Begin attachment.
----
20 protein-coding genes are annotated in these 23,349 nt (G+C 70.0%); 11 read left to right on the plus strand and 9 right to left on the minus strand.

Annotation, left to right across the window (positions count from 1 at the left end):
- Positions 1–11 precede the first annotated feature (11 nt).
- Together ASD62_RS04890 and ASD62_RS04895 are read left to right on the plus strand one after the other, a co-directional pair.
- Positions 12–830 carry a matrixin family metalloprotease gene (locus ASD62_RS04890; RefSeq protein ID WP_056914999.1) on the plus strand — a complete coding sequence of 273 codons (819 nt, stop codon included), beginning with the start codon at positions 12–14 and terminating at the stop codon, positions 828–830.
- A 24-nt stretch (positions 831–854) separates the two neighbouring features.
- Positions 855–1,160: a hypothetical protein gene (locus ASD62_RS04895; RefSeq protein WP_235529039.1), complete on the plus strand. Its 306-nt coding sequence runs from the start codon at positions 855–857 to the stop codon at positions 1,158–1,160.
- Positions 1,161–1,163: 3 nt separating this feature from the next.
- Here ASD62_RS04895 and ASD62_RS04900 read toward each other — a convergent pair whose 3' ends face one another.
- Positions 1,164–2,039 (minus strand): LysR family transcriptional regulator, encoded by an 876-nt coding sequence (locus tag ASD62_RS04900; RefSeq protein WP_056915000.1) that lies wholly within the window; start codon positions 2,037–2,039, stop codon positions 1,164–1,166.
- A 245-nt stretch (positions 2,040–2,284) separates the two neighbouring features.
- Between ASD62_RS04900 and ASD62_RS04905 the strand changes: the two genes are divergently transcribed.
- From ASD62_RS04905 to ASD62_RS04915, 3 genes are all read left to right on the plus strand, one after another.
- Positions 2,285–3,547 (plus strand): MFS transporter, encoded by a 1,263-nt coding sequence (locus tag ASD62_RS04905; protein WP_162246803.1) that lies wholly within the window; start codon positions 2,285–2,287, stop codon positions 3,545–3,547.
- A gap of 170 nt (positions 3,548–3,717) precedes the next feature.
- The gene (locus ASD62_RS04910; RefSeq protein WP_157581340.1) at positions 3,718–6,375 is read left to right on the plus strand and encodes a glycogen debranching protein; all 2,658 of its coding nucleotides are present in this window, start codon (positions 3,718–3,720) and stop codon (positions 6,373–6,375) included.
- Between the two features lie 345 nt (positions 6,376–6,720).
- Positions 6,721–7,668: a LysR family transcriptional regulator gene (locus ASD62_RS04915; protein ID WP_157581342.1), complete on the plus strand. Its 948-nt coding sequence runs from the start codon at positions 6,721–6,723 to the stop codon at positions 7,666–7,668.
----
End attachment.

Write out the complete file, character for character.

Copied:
20 protein-coding genes are annotated in these 23,349 nt (G+C 70.0%); 11 read left to right on the plus strand and 9 right to left on the minus strand.

Annotation, left to right across the window (positions count from 1 at the left end):
- Positions 1–11 precede the first annotated feature (11 nt).
- Together ASD62_RS04890 and ASD62_RS04895 are read left to right on the plus strand one after the other, a co-directional pair.
- Positions 12–830 carry a matrixin family metalloprotease gene (locus ASD62_RS04890; RefSeq protein ID WP_056914999.1) on the plus strand — a complete coding sequence of 273 codons (819 nt, stop codon included), beginning with the start codon at positions 12–14 and terminating at the stop codon, positions 828–830.
- A 24-nt stretch (positions 831–854) separates the two neighbouring features.
- Positions 855–1,160: a hypothetical protein gene (locus ASD62_RS04895; RefSeq protein WP_235529039.1), complete on the plus strand. Its 306-nt coding sequence runs from the start codon at positions 855–857 to the stop codon at positions 1,158–1,160.
- Positions 1,161–1,163: 3 nt separating this feature from the next.
- Here ASD62_RS04895 and ASD62_RS04900 read toward each other — a convergent pair whose 3' ends face one another.
- Positions 1,164–2,039 (minus strand): LysR family transcriptional regulator, encoded by an 876-nt coding sequence (locus tag ASD62_RS04900; RefSeq protein WP_056915000.1) that lies wholly within the window; start codon positions 2,037–2,039, stop codon positions 1,164–1,166.
- A 245-nt stretch (positions 2,040–2,284) separates the two neighbouring features.
- Between ASD62_RS04900 and ASD62_RS04905 the strand changes: the two genes are divergently transcribed.
- From ASD62_RS04905 to ASD62_RS04915, 3 genes are all read left to right on the plus strand, one after another.
- Positions 2,285–3,547 (plus strand): MFS transporter, encoded by a 1,263-nt coding sequence (locus tag ASD62_RS04905; protein WP_162246803.1) that lies wholly within the window; start codon positions 2,285–2,287, stop codon positions 3,545–3,547.
- A gap of 170 nt (positions 3,548–3,717) precedes the next feature.
- The gene (locus ASD62_RS04910; RefSeq protein WP_157581340.1) at positions 3,718–6,375 is read left to right on the plus strand and encodes a glycogen debranching protein; all 2,658 of its coding nucleotides are present in this window, start codon (positions 3,718–3,720) and stop codon (positions 6,373–6,375) included.
- Between the two features lie 345 nt (positions 6,376–6,720).
- Positions 6,721–7,668: a LysR family transcriptional regulator gene (locus ASD62_RS04915; protein ID WP_157581342.1), complete on the plus strand. Its 948-nt coding sequence runs from the start codon at positions 6,721–6,723 to the stop codon at positions 7,666–7,668.